• Difficulties adapting complex internal technology into user-friendly customer-facing platforms
  • Challenges valuing their data and technology that hold them back from business models that allow them to transact with agencies and brands in a transparent way
  • Psychological hurdles for buyers that make paying a percentage of media spend—even if only a fraction of that spend goes towards working media—more palatable than SaaS subscription fees

Platforms paving the way, shine a light on a more predictable future

Despite the challenges, some companies are forging ahead with making programmatic SaaS a reality. Once such company is Adelphic. Adelphic’s unique model “offers a fixed rate of $3,000 per month for unlimited ad buys,” while also employing a per-seat fee. This eliminates the incentive for vendors to recommend spending more on media because they are taking a percentage of that spend.

Since, with a subscription, you are spending regardless of whether or not you are running ads on the platform, there is a natural incentive to remain “always-on.”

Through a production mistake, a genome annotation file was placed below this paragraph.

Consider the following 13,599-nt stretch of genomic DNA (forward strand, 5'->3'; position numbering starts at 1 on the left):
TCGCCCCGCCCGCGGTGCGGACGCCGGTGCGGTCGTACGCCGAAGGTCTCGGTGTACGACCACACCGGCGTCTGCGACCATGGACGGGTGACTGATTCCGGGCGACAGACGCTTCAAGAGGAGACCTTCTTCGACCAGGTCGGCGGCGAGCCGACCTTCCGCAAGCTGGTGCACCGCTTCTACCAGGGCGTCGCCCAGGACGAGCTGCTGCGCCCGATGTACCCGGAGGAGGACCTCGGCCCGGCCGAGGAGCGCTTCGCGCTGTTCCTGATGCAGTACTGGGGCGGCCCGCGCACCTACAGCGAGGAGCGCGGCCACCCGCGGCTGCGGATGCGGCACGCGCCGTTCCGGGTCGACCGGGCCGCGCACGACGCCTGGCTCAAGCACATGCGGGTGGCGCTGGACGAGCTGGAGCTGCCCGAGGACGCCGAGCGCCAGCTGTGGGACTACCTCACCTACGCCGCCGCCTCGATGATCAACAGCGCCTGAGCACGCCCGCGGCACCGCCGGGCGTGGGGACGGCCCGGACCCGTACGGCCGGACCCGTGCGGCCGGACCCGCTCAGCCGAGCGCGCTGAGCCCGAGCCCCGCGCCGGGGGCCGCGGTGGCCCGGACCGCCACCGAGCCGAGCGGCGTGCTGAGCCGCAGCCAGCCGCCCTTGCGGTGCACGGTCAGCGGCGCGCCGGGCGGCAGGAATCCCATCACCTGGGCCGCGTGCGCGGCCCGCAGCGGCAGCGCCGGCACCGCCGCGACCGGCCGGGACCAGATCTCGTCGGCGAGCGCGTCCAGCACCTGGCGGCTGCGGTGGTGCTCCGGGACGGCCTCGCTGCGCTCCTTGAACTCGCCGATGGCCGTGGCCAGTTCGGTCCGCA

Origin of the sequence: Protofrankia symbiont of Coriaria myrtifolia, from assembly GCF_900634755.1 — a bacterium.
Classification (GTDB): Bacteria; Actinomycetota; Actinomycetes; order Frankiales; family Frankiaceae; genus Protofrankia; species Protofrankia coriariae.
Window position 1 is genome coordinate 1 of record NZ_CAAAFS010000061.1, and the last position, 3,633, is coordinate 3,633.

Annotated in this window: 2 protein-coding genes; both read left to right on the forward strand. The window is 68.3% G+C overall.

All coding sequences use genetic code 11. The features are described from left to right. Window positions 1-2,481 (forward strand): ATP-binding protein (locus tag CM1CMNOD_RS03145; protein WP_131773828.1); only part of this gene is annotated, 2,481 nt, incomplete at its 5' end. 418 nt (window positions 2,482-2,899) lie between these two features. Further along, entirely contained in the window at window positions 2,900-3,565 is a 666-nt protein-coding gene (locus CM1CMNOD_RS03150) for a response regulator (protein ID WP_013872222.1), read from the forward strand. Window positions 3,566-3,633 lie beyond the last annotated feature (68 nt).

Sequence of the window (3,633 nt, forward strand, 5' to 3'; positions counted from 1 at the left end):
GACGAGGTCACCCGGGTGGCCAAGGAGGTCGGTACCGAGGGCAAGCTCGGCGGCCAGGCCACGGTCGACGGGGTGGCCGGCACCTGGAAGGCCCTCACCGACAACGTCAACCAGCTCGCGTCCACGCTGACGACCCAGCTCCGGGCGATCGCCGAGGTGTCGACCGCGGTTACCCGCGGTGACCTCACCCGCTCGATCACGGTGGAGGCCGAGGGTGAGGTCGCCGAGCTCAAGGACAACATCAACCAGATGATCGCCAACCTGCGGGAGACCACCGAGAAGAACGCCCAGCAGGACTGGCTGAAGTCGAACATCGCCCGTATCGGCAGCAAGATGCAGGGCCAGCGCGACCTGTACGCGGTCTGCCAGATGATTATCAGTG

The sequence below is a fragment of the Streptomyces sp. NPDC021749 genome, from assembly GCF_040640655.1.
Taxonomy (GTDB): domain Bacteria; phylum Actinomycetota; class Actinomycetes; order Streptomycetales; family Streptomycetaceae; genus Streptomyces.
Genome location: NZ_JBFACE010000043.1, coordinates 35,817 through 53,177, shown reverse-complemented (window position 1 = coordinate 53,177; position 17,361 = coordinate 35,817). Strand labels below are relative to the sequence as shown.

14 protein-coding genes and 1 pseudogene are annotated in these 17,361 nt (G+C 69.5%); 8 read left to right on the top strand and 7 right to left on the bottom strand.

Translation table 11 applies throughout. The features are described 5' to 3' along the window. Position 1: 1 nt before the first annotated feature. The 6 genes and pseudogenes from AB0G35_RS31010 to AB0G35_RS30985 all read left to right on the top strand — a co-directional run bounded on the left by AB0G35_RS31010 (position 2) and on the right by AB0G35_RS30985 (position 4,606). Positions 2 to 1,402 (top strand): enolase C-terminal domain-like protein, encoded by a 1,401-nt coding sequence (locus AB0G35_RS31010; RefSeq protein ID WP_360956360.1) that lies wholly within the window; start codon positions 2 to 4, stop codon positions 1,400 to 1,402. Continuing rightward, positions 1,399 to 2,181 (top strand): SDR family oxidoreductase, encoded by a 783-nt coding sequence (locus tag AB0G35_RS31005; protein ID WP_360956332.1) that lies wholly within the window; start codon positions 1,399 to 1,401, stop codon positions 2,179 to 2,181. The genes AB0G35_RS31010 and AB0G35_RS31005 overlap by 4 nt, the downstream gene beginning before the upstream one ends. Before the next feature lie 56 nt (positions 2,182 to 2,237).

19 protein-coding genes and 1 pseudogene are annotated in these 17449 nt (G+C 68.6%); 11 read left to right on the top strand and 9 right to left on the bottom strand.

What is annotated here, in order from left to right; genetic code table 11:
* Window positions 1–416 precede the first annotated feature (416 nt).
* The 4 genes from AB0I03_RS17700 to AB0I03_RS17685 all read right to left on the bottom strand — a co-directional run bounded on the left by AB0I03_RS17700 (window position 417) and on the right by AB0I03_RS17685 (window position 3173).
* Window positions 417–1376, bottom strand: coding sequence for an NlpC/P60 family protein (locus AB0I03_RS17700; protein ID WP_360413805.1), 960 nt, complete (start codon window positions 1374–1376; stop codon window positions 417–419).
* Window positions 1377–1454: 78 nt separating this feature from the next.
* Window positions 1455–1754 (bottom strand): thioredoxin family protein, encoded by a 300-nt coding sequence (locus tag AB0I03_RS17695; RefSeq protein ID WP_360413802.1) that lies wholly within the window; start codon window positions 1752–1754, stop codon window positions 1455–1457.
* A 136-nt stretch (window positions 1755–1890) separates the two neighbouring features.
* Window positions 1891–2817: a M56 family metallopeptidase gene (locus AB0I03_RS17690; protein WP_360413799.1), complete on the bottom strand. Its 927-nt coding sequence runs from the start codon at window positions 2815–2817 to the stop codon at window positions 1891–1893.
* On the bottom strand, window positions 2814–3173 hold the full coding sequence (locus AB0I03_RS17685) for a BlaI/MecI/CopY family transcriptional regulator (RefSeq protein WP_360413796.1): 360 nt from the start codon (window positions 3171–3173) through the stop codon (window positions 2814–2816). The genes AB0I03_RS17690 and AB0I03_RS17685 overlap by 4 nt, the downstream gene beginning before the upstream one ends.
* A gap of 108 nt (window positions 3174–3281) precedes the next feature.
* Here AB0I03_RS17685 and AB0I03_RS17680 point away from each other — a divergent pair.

Infrastructure to accurately measure programmatic ad buying and generate invoices and billing based on potentially complex contracts also needs to be present prior to a shift away from a percentage of spend model. Organizations like my friends over at Ordway are building a billing and revenue recognition platform that can complement the emerging SaaS Adtech platforms.  Strong technology underpinnings are needed to realize the potential of bringing a hybrid SaaS model to parts of the world of Madtech.

While we are seeing only a handful of companies test SaaS pricing for programmatic ad buying, the precedent certainly exists in the consumer world for packaging up usage and inventory based offerings (think rollover minutes or even flight subscriptions). Time will tell if more platforms will get onboard and tackle the last frontier of SaaS pricing and packaging for Madtech.

Topics: SaaS, pricing, performance economy